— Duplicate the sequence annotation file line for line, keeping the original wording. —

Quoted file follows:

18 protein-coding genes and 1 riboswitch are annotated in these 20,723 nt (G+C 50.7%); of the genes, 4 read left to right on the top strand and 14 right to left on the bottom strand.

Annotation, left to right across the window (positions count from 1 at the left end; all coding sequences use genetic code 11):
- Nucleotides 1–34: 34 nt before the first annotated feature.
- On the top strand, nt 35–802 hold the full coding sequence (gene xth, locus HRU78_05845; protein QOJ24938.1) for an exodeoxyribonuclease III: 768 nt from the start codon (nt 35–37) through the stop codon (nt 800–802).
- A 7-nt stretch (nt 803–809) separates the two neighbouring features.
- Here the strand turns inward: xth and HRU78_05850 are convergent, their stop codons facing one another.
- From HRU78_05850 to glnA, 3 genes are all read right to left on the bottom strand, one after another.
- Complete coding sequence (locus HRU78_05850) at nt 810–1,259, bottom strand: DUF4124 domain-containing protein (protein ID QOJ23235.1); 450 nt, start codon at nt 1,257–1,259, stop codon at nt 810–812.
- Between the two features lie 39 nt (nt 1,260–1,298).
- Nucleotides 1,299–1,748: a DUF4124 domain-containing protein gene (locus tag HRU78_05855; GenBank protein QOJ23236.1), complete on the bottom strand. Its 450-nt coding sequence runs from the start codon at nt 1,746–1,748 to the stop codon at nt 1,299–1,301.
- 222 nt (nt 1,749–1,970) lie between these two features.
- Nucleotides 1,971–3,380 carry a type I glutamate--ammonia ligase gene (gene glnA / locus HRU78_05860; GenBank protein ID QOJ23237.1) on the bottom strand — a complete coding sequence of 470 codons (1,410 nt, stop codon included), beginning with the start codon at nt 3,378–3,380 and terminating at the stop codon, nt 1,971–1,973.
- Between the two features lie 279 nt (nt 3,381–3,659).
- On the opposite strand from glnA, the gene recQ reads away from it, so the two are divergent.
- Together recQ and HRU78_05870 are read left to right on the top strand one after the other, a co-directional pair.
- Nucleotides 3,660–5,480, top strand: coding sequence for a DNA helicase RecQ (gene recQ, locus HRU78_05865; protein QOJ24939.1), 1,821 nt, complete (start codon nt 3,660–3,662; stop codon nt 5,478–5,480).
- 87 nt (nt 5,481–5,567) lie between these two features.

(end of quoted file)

18 protein-coding genes and 1 riboswitch are annotated in these 20,723 nt (G+C 50.7%); of the genes, 4 read left to right on the top strand and 14 right to left on the bottom strand.

Annotation, left to right across the window (positions count from 1 at the left end; all coding sequences use genetic code 11):
- Nucleotides 1–34: 34 nt before the first annotated feature.
- On the top strand, nt 35–802 hold the full coding sequence (gene xth, locus HRU78_05845; protein QOJ24938.1) for an exodeoxyribonuclease III: 768 nt from the start codon (nt 35–37) through the stop codon (nt 800–802).
- A 7-nt stretch (nt 803–809) separates the two neighbouring features.
- Here the strand turns inward: xth and HRU78_05850 are convergent, their stop codons facing one another.
- From HRU78_05850 to glnA, 3 genes are all read right to left on the bottom strand, one after another.
- Complete coding sequence (locus HRU78_05850) at nt 810–1,259, bottom strand: DUF4124 domain-containing protein (protein ID QOJ23235.1); 450 nt, start codon at nt 1,257–1,259, stop codon at nt 810–812.
- Between the two features lie 39 nt (nt 1,260–1,298).
- Nucleotides 1,299–1,748: a DUF4124 domain-containing protein gene (locus tag HRU78_05855; GenBank protein QOJ23236.1), complete on the bottom strand. Its 450-nt coding sequence runs from the start codon at nt 1,746–1,748 to the stop codon at nt 1,299–1,301.
- 222 nt (nt 1,749–1,970) lie between these two features.
- Nucleotides 1,971–3,380 carry a type I glutamate--ammonia ligase gene (gene glnA / locus HRU78_05860; GenBank protein ID QOJ23237.1) on the bottom strand — a complete coding sequence of 470 codons (1,410 nt, stop codon included), beginning with the start codon at nt 3,378–3,380 and terminating at the stop codon, nt 1,971–1,973.
- Between the two features lie 279 nt (nt 3,381–3,659).
- On the opposite strand from glnA, the gene recQ reads away from it, so the two are divergent.
- Together recQ and HRU78_05870 are read left to right on the top strand one after the other, a co-directional pair.
- Nucleotides 3,660–5,480, top strand: coding sequence for a DNA helicase RecQ (gene recQ, locus HRU78_05865; protein QOJ24939.1), 1,821 nt, complete (start codon nt 3,660–3,662; stop codon nt 5,478–5,480).
- 87 nt (nt 5,481–5,567) lie between these two features.